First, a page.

On the demand side, the Organisation of Petroleum Exporting Countries (Opec) lowered its demand forecast for 2022 by 460,000 barrels per day to a growth of 2.64 million barrels per day while 2023 demand was lowered by 360,000 barrels per day to a growth of 2.34 million barrels per day. The EIA also lowered its demand forecast for next year by around 0.47 million barrels per day to 101.03 million barrels per day as compared to its previous forecast of 101.50 million barrels per day.
Oil prices witnessed consistent declines since the start of last week following warnings of economic growth expected in the near term. The declines almost completely offset growth in oil prices that came after the Opec+ announced higher-than-expected cuts starting next month.
As a result, Brent crude oil futures were once again seen falling towards the $90 barrel mark and were trading at $91.52 per barrel on October 13, 2022. The weakness also reflected demand outlook cuts announced by the Opec, US EIA as well as IEA in their respective monthly reports.
Nevertheless, events like the disruption in the Europe oil pipeline and refining facility and an accelerated buying ahead of the winter season provided some support to crude oil prices. In its monthly report, the IEA also trimmed its forecast for refinery runs in 2023 due to higher feedstock costs that affect refinery margins at a time when economies across the globe are bracing for an economic slowdown.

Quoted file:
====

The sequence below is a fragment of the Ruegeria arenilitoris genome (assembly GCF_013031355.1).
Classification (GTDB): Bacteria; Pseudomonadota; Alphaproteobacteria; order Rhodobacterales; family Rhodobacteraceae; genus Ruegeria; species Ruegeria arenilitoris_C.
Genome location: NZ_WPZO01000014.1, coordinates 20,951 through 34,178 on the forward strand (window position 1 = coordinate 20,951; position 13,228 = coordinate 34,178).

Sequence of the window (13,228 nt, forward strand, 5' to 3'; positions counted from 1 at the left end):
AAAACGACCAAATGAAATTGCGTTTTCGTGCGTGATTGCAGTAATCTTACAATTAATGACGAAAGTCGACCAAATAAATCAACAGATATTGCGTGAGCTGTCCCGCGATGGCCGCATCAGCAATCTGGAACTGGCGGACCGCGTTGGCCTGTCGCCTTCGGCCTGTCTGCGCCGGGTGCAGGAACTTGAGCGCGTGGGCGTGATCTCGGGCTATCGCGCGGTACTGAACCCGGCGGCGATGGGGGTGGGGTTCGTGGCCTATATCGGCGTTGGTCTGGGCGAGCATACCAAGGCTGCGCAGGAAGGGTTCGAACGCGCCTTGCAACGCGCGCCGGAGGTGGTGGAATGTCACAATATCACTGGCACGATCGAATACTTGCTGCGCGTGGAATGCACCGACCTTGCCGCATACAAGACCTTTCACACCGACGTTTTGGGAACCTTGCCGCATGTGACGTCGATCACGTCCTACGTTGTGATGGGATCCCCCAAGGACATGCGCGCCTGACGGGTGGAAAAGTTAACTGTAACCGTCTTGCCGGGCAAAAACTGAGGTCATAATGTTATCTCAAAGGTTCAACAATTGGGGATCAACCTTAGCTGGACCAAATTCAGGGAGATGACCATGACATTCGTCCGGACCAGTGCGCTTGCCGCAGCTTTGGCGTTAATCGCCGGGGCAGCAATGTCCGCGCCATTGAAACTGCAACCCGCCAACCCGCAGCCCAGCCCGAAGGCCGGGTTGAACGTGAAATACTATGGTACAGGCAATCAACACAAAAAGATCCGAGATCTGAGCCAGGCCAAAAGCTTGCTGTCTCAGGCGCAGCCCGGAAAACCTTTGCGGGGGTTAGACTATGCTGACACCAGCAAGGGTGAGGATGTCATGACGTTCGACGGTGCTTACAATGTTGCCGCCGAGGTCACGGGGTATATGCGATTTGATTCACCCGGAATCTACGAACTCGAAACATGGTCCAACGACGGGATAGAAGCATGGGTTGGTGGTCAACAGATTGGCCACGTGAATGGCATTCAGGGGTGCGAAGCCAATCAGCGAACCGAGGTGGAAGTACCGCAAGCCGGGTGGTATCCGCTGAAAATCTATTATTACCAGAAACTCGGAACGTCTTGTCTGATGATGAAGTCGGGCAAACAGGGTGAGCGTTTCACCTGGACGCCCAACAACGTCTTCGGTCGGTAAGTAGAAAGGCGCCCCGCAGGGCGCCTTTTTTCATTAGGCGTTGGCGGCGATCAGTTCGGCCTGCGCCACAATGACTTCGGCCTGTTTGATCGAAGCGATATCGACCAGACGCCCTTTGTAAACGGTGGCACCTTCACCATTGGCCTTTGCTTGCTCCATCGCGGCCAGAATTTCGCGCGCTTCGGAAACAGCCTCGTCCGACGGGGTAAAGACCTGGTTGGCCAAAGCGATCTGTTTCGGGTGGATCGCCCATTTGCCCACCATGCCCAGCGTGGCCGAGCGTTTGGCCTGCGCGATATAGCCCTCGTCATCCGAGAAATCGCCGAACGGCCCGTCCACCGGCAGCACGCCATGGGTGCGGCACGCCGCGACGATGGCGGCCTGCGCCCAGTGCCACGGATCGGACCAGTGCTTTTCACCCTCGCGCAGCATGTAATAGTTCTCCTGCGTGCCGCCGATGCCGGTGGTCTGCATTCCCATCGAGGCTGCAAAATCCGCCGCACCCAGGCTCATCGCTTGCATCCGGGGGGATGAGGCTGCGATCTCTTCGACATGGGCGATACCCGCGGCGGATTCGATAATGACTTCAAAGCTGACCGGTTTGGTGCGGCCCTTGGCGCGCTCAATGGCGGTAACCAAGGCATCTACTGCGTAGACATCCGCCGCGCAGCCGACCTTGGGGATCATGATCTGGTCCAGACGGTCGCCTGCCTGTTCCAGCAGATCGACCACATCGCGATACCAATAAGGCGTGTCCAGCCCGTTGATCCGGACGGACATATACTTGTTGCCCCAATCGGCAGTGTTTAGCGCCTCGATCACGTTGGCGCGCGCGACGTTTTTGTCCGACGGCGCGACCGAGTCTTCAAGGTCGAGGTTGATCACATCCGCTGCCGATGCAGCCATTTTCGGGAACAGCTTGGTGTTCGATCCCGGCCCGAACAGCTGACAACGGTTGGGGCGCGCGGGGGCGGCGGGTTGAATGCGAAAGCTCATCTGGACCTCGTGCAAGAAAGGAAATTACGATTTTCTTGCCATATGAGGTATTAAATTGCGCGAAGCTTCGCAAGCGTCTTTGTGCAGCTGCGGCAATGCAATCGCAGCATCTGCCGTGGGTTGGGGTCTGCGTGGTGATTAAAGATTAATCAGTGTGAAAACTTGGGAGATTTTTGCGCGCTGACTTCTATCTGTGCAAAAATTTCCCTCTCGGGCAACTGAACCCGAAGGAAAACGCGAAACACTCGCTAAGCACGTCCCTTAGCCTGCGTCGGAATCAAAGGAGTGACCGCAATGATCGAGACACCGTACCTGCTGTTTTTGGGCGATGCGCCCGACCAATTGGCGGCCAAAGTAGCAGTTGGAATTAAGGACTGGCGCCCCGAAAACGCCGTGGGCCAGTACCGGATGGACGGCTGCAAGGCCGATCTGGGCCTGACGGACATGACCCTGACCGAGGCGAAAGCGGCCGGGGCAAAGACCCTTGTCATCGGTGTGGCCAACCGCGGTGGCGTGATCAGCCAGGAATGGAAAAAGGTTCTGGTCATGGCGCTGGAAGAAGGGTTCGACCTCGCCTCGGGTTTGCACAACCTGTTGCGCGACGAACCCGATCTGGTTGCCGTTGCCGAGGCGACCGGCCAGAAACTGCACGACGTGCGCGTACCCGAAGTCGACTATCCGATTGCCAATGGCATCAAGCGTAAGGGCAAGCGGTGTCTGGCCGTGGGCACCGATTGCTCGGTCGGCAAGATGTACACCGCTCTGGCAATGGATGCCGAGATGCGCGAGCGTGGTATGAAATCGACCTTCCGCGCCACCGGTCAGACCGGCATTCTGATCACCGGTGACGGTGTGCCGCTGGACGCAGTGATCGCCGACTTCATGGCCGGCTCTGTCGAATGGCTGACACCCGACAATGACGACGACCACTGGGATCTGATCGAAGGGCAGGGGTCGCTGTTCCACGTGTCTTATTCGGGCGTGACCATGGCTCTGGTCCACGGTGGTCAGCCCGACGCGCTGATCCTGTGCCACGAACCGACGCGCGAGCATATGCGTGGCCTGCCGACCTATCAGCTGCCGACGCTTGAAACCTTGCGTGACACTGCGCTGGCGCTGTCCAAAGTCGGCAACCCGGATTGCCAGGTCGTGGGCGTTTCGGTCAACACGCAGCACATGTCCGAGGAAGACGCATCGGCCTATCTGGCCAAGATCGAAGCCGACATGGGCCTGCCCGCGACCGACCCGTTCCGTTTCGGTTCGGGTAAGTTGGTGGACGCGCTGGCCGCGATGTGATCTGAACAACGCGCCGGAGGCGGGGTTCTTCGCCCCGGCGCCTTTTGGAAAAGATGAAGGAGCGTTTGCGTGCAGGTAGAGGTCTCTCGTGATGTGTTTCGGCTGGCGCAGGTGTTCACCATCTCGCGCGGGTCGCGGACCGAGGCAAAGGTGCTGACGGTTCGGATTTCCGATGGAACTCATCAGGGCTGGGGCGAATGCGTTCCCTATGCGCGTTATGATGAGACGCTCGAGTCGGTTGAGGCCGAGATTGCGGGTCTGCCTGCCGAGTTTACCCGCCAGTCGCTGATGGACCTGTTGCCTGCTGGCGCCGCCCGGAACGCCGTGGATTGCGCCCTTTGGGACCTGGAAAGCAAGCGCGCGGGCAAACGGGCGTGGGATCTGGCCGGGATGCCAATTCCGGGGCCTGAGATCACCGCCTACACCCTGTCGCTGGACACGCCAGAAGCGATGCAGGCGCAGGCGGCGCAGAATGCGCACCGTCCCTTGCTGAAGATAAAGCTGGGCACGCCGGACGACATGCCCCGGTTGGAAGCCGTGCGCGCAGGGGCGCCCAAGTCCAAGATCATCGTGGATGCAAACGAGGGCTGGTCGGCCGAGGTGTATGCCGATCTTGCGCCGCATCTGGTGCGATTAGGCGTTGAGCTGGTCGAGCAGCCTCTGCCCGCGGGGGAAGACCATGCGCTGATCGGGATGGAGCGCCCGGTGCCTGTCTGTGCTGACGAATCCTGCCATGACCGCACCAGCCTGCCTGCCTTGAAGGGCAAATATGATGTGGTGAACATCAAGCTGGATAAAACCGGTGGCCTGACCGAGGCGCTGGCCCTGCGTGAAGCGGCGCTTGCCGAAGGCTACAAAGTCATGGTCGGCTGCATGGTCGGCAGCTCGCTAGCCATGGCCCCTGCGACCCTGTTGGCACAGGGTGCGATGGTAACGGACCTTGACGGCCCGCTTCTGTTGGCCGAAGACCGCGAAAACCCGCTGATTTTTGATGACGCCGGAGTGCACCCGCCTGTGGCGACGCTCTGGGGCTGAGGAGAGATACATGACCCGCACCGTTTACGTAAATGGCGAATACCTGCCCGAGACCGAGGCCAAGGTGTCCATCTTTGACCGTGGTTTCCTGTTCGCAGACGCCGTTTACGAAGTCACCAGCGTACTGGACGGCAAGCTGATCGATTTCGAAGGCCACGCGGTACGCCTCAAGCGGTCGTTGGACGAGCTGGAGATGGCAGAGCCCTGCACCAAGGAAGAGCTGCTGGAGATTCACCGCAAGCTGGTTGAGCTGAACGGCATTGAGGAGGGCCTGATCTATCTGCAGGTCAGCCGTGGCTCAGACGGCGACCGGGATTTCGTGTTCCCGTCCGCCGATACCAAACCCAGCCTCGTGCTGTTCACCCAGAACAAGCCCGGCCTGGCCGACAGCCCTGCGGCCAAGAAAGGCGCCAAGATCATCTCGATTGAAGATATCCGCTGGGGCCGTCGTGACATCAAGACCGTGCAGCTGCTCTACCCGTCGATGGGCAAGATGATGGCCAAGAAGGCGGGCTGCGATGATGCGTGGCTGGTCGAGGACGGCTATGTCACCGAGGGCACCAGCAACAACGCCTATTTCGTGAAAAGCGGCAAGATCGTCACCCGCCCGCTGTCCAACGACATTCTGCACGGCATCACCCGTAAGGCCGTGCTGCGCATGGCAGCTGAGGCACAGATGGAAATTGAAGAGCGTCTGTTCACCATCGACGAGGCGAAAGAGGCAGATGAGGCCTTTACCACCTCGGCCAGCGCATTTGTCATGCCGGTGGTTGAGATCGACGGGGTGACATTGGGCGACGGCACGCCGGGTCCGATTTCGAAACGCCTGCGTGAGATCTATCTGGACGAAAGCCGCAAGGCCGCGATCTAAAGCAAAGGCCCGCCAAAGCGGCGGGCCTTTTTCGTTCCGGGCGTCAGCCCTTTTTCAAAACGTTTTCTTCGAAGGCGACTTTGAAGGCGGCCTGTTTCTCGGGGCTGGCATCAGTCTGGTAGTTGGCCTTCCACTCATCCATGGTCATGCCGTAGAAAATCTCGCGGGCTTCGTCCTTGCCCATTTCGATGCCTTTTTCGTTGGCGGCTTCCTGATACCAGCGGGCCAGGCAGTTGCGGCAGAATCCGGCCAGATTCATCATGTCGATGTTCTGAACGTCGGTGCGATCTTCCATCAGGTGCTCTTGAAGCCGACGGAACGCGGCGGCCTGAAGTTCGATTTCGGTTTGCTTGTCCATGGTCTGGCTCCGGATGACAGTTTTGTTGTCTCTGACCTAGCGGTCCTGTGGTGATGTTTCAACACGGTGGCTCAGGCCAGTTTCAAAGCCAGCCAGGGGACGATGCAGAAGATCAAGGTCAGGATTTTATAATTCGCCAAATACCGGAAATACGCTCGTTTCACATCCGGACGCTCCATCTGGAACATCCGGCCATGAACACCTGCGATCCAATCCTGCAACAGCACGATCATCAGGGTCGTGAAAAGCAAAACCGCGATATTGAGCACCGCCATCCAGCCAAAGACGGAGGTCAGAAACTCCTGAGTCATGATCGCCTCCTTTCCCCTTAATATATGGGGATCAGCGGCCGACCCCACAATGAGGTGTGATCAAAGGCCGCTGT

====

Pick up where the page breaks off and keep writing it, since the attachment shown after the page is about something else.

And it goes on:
Crude oil production in the US remained flat at 12 million barrels per day at the end of September 2022. Rig count data from Baker Hughes also showed the total number of oil rigs in the US hovering around the 600 mark since July 2022. The announcement by the US to release additional crude oil from its strategic reserve following the announcement of Opec+ crude output cut supported prices, but the declining inventory remained a concern for oil watchers. Weekly data showed crude oil inventory in the US declining for the second consecutive week ending on September 30, 2022, after showing growth for the previous three weeks.
Average crude oil prices witnessed mid to high-single-digit declines during September 2022. At $95.3 per barrel, the average price of the Opec crude oil basket witnessed a two-month high decline of 6.5 per cent. In addition, the average crude oil price went below the $100 barrel mark for the first time in seven months. Brent crude witnessed a steeper decline of 9.8 per cent to reach an eight-month low average price of $89.8 per barrel. The decline in Kuwait’s crude grade was relatively benign at 4.9 per cent to reach an average price of $98.7 per barrel. The volatility in prices also resulted in a drop in the average forecast for crude oil prices.
The fourth quarter 2022 consensus estimate on Brent crude was trimmed by $9.1 per barrel to $91.9 per barrel whereas the estimates for the first quarter of 2023 and second quarter of 2023 were lowered by $6.0 per barrel and $3 per barrel to $90 per barrel and $92 per barrel, respectively.